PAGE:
For many X-Files this game is a dream come true. Devotees can now interact with screen presences that are usually isolated in their ethereal box: Mulder and Scully, Skinner, the Cigarette-Smoking Man, and other series regulars make their appearance in Fox Interactive's very interactive seven-disc extravaganza. You play as Craig Wili-more, a junior FBI field agent, whose first job is to track down the charismatic couple who disappear in the game's opening cut-scene.
Your quest for the truth will take you through numerous locales, all permeated with the show's unique atmosphere: That weird indoor-fog clouds the FBI's Seattle office; streams of smoky light filter through an (almost) empty warehouse; a single bulb illuminates your spartan apartment. If you feel you're in a genuine TV episode, it's no accident: X-Files creator Chris Carter is responsible for the game's story concept, which takes place between the series' third and fourth seasons.
Despite its crystal clear cinematography and cinematic sound, you'll need the patience of a Mulder to get trough The X-Files: The load times are very slow. Luckily, the plot actually makessense fa rarity in video games), and clues lead to other clues which lead to discoveries with Holmesian logic (you can use the game's Artificial intuition if really stuck). Tine simple interface also makes playing enjoyable, help compensate for the game's mechanical shortcomings.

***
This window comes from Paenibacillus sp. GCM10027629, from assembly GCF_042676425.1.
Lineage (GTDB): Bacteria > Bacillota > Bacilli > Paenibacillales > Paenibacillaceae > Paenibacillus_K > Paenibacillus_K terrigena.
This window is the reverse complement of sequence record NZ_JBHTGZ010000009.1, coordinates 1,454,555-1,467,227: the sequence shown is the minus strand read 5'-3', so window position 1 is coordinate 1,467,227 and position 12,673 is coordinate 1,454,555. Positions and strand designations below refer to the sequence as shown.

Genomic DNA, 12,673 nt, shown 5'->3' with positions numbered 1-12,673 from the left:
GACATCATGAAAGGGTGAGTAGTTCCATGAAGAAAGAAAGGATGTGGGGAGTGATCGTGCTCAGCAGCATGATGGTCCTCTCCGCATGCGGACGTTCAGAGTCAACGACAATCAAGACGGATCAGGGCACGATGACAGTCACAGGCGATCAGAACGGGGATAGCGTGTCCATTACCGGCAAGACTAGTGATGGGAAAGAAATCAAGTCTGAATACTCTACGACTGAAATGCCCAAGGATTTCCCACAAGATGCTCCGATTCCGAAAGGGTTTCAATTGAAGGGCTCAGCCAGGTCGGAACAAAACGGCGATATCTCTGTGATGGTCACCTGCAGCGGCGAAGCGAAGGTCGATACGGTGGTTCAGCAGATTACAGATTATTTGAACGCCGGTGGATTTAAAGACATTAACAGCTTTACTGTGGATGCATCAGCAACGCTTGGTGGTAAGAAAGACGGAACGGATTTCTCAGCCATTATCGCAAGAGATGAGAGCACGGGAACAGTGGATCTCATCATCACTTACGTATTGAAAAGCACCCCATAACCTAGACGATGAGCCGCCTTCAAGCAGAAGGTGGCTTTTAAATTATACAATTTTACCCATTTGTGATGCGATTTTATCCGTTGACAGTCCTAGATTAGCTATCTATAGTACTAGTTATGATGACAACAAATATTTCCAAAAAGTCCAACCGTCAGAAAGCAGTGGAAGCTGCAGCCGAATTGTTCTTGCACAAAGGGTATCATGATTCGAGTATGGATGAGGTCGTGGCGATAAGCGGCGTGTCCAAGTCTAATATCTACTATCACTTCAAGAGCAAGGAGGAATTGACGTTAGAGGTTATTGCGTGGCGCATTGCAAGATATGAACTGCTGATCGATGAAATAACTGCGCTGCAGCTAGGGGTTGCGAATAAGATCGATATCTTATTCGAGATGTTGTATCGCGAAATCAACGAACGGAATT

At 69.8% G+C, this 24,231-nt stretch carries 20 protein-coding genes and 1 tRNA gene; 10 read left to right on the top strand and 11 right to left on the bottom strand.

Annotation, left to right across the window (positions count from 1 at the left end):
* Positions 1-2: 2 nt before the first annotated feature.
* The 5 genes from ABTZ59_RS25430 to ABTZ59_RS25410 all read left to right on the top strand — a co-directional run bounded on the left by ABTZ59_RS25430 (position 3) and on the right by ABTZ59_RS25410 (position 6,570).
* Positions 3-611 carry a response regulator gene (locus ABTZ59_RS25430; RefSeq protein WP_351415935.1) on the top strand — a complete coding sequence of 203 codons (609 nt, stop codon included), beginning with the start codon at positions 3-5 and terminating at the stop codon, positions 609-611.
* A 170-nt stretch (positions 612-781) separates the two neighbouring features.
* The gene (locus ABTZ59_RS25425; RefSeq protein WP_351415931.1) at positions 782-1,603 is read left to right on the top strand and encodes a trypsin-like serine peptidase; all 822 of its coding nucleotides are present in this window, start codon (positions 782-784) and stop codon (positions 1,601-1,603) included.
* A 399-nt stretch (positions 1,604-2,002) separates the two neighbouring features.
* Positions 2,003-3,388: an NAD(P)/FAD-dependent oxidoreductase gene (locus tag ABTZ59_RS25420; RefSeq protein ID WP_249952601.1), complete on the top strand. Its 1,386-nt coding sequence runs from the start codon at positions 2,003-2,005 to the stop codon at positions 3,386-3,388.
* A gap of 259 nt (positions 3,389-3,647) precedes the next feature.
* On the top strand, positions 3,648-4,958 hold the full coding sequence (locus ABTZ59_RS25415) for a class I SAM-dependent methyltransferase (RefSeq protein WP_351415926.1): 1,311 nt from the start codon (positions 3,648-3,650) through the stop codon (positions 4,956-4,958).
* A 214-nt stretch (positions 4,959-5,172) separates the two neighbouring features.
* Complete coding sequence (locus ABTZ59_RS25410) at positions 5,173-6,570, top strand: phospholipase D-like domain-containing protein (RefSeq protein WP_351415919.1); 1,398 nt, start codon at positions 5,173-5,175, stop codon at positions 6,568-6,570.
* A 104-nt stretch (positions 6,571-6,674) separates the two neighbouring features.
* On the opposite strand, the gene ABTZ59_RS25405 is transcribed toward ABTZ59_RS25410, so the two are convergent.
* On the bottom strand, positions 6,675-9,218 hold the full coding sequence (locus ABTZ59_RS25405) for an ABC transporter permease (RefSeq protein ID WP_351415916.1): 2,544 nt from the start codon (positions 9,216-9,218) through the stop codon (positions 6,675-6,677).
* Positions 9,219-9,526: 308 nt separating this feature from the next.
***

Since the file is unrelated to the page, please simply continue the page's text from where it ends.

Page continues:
X-Files, give thanks! And if you're unfamiliar with the show, but enjoy a good yarn, consider: jing nto a surreal world vhere the quest for the truth is at least an option.
- Your boss, Amistead Shanks (on the right), will be glad to assist you with dues.
- Because he's a Civil War buff, Agent Willmore's computer password is Shiloh.